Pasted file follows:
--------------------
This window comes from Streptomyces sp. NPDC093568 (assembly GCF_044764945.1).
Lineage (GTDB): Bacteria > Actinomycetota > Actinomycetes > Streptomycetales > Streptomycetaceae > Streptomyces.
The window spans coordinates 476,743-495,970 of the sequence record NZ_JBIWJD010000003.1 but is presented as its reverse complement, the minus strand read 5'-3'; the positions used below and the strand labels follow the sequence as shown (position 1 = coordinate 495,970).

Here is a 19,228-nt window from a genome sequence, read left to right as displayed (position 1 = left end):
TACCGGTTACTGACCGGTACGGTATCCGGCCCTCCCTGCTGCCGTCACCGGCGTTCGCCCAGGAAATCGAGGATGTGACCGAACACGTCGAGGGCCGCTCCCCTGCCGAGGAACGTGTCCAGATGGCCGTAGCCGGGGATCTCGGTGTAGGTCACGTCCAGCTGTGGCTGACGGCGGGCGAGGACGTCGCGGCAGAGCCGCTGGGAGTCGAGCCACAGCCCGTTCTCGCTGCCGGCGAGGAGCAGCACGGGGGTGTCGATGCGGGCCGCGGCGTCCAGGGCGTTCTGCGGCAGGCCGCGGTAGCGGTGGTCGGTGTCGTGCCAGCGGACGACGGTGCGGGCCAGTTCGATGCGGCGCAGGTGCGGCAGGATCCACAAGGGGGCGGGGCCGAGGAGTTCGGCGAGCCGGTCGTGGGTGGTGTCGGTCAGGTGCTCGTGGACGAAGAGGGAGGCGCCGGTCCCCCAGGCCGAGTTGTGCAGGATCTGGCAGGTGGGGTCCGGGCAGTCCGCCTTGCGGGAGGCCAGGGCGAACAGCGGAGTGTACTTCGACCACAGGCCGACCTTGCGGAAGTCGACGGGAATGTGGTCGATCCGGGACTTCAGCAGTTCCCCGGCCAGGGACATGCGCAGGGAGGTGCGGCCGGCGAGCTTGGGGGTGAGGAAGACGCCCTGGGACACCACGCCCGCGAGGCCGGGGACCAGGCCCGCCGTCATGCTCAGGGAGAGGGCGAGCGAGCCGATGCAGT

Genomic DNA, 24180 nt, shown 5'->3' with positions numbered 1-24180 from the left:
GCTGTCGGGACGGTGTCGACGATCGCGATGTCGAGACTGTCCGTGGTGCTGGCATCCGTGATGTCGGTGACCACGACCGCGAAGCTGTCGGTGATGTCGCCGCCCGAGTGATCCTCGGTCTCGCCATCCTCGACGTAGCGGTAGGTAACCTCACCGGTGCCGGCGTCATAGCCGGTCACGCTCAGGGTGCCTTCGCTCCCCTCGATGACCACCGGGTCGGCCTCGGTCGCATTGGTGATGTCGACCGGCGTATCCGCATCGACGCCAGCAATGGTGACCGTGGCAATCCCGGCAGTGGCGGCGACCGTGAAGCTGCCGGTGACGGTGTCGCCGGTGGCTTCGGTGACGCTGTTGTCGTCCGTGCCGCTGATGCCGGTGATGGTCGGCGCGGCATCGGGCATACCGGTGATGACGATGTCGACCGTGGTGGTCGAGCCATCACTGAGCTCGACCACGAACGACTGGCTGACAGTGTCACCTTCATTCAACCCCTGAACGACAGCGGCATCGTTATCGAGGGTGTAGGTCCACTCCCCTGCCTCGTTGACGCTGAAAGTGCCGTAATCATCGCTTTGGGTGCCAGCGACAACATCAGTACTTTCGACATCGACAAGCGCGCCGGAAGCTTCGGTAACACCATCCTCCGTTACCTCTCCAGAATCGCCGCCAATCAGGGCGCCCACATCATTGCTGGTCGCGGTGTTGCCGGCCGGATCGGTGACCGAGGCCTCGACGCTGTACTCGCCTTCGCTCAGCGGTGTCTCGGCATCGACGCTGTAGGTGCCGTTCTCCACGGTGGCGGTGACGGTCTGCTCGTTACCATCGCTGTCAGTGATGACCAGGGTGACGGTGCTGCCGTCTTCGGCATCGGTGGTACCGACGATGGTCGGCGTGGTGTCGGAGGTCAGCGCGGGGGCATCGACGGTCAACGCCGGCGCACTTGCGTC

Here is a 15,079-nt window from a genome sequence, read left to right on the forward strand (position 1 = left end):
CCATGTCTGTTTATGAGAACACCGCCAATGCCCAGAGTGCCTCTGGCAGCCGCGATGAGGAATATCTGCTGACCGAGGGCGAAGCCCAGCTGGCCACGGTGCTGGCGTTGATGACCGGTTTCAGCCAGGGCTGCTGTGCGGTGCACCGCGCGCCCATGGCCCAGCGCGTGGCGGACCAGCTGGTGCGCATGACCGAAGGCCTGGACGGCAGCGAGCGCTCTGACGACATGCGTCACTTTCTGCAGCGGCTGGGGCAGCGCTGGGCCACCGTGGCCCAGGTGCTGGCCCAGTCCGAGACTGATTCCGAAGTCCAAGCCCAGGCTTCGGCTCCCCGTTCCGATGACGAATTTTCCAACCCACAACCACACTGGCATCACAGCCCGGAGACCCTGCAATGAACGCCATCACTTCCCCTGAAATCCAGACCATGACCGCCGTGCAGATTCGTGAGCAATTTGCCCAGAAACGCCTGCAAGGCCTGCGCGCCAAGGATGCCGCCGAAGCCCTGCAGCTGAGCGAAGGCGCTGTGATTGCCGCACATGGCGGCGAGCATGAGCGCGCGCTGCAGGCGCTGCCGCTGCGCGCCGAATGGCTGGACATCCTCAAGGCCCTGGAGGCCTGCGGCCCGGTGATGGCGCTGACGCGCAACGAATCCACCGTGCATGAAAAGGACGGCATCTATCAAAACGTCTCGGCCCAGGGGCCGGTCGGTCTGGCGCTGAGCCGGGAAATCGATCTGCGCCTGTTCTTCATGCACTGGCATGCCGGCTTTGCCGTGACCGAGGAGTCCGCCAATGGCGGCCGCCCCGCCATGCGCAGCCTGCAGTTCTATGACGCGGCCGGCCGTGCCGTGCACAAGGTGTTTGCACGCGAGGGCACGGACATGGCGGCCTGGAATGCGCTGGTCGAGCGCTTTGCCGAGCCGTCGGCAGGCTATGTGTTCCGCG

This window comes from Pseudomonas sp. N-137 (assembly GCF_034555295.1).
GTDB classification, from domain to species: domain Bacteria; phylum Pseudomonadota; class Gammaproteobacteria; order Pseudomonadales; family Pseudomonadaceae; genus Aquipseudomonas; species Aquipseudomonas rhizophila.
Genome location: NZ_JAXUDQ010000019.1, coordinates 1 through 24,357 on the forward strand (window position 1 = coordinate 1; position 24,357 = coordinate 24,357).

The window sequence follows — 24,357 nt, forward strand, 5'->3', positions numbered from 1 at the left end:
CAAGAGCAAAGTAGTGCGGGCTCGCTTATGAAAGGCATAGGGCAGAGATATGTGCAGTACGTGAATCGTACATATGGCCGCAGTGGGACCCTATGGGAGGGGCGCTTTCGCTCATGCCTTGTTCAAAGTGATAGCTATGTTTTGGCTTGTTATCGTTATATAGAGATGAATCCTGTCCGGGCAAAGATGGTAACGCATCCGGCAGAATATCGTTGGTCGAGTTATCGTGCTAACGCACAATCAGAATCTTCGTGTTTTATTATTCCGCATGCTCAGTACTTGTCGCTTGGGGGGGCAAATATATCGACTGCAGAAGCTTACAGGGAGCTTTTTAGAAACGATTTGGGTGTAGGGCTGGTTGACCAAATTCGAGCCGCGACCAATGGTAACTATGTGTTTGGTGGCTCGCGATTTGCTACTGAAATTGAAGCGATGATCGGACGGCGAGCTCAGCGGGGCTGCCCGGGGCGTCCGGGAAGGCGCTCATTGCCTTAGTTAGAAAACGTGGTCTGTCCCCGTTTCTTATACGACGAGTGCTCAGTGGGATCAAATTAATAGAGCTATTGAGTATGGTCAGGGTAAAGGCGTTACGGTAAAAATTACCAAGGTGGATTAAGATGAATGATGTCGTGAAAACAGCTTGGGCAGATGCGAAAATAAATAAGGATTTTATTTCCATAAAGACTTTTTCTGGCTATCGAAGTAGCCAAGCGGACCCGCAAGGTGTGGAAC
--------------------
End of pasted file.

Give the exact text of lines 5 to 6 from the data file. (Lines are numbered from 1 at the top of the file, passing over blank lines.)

TACCGGTTACTGACCGGTACGGTATCCGGCCCTCCCTGCTGCCGTCACCGGCGTTCGCCCAGGAAATCGAGGATGTGACCGAACACGTCGAGGGCCGCTCCCCTGCCGAGGAACGTGTCCAGATGGCCGTAGCCGGGGATCTCGGTGTAGGTCACGTCCAGCTGTGGCTGACGGCGGGCGAGGACGTCGCGGCAGAGCCGCTGGGAGTCGAGCCACAGCCCGTTCTCGCTGCCGGCGAGGAGCAGCACGGGGGTGTCGATGCGGGCCGCGGCGTCCAGGGCGTTCTGCGGCAGGCCGCGGTAGCGGTGGTCGGTGTCGTGCCAGCGGACGACGGTGCGGGCCAGTTCGATGCGGCGCAGGTGCGGCAGGATCCACAAGGGGGCGGGGCCGAGGAGTTCGGCGAGCCGGTCGTGGGTGGTGTCGGTCAGGTGCTCGTGGACGAAGAGGGAGGCGCCGGTCCCCCAGGCCGAGTTGTGCAGGATCTGGCAGGTGGGGTCCGGGCAGTCCGCCTTGCGGGAGGCCAGGGCGAACAGCGGAGTGTACTTCGACCACAGGCCGACCTTGCGGAAGTCGACGGGAATGTGGTCGATCCGGGACTTCAGCAGTTCCCCGGCCAGGGACATGCGCAGGGAGGTGCGGCCGGCGAGCTTGGGGGTGAGGAAGACGCCCTGGGACACCACGCCCGCGAGGCCGGGGACCAGGCCCGCCGTCATGCTCAGGGAGAGGGCGAGCGAGCCGATGCAGT

Genomic DNA, 24180 nt, shown 5'->3' with positions numbered 1-24180 from the left: